A person acquires new social roles before adulthood. That is why self-esteem peaks at the age of sixty. The next decade the self-perception is stable - a person stays with the same roles and successes as before.
But after seventy it changes - for the worse. Partly because of the limitations associated with health. Partly - because of the attitude towards oneself as a person who has already revealed his potential and is summing up the path he has traveled.
Women and men evaluate themselves differently. Japanese researchers analyzed data from a survey of 697 junior high and 956 high school students. They were asked to rate on a four-point scale how well they understood various issues, whether they were learning, whether they were confident and other characteristics.
When asked if they were happy with themselves, boys more often answered positively and received on average 2.45 points, and girls - 2.34. Self-esteem boys scored 2.6 and girls 2.42, their chances of being a great person - 1.94 and 1.73, respectively, and the ability to do something better than others - 2.42 and 2.25 points. Girls also rated their physical fitness markedly lower than boys.
At the same time, the statements "no matter what you do, it's all wrong" and "you're a useless person" were also applied to themselves more often by boys than girls. So boys are confident in themselves, even if they are not useful and fail.
The difference in self-perception also persists in adults: women are inferior to men in self-esteem in almost all indicators, say American scientists who analyzed 115 scientific papers on the subject.
This may be influenced by the fact that women are more likely to experience feelings of guilt and shame. And, by the way, are much less likely to suffer from narcissism. Scientists estimate that about 75% of people diagnosed with narcissistic personality disorder are men.
Opinion of others
Self-esteem increases when people around a person are valued, and decreases when they are rejected.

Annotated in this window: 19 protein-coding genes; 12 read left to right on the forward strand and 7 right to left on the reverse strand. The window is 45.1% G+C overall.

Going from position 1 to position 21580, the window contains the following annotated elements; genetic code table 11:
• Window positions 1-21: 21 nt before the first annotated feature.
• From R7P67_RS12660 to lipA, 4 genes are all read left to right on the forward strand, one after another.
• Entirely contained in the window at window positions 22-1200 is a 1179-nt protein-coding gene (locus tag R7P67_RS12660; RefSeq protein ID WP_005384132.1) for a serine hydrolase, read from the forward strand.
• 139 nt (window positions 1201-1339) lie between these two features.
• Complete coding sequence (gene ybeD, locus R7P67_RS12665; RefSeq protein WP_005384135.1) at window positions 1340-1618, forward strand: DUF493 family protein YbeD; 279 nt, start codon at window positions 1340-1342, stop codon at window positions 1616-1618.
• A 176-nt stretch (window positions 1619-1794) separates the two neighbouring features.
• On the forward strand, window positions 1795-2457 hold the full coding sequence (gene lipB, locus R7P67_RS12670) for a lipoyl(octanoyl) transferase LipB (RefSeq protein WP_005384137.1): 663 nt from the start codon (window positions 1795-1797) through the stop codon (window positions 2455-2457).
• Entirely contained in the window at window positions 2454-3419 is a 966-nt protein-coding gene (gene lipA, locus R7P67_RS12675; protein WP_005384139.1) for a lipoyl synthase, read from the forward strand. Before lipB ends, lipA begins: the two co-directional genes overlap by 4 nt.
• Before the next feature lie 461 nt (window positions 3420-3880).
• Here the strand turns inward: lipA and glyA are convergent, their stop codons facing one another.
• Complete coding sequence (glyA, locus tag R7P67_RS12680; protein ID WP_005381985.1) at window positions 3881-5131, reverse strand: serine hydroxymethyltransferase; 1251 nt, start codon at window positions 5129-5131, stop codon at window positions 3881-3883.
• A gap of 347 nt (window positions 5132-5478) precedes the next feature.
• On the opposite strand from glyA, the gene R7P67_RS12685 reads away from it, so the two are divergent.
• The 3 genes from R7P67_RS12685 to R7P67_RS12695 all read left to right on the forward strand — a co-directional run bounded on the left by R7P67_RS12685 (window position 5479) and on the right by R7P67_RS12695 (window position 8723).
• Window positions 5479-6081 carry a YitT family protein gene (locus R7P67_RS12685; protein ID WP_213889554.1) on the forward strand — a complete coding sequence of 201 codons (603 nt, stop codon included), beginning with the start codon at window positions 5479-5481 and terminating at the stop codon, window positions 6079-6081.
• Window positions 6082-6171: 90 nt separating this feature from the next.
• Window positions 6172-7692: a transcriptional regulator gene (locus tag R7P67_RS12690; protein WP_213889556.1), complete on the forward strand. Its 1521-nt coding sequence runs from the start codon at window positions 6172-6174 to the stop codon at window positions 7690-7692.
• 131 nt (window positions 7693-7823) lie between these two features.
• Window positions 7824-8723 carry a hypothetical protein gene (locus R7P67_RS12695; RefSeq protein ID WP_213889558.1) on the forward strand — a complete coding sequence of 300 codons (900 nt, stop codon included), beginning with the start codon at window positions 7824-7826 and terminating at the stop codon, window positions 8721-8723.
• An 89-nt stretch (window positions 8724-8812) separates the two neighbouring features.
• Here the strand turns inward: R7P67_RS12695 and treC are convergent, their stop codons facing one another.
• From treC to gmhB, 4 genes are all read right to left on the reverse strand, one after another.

Researchers used fMRI to find out how brain activity changes when people find out what others think of them. To do this, 40 volunteers were asked to create a new social media profile, telling them that this page would be shown to 184 strangers and asking them to rate the page owner. But before that, the researchers showed photos of these strangers to the volunteers and asked them to guess how they would rate a particular person.
When expectations of liking the evaluator were not met, the brain activity of volunteers with low self-esteem, high anxiety, and depression especially changed. For example, the anterior part of the islet lobe, which is responsible for the perception of pain, was activated. In people who are confident of themselves, such processes were not observed during criticism - their brain works differently.
Nevertheless, praise boosted the self-esteem of both those who were not confident and those who were. Praise is the most important incentive. When people get confirmation that they are appreciated, loved and respected, they are more enthusiastic about doing a particular job, succeed as a result, and are reinforced again by the approval of others. It works like a snowball effect.
The cost of things
Some people buy expensive things of famous brands, when they do not differ in quality from their budget counterparts. And this is not surprising: their high price has a strong impact on self-esteem.
German neurophysiologists offered volunteers a pleasant activity - wine tasting. They tasted five drinks - worth $5, $10, $35, $45 and $90.
In fact, there were not five wines, but three. Behind the $5 and $45 price tags was the same wine. And the $90 wine was the same as the $10 wine. But to the unsuspecting participants, the more expensive wines tasted better. At the same time, the frontal lobe striatum was activated in their brains.
And this is no coincidence. The striated body is not only sensitive to rewards like good food, money, and expensive wine. It is also an indicator of how one perceives one's social status.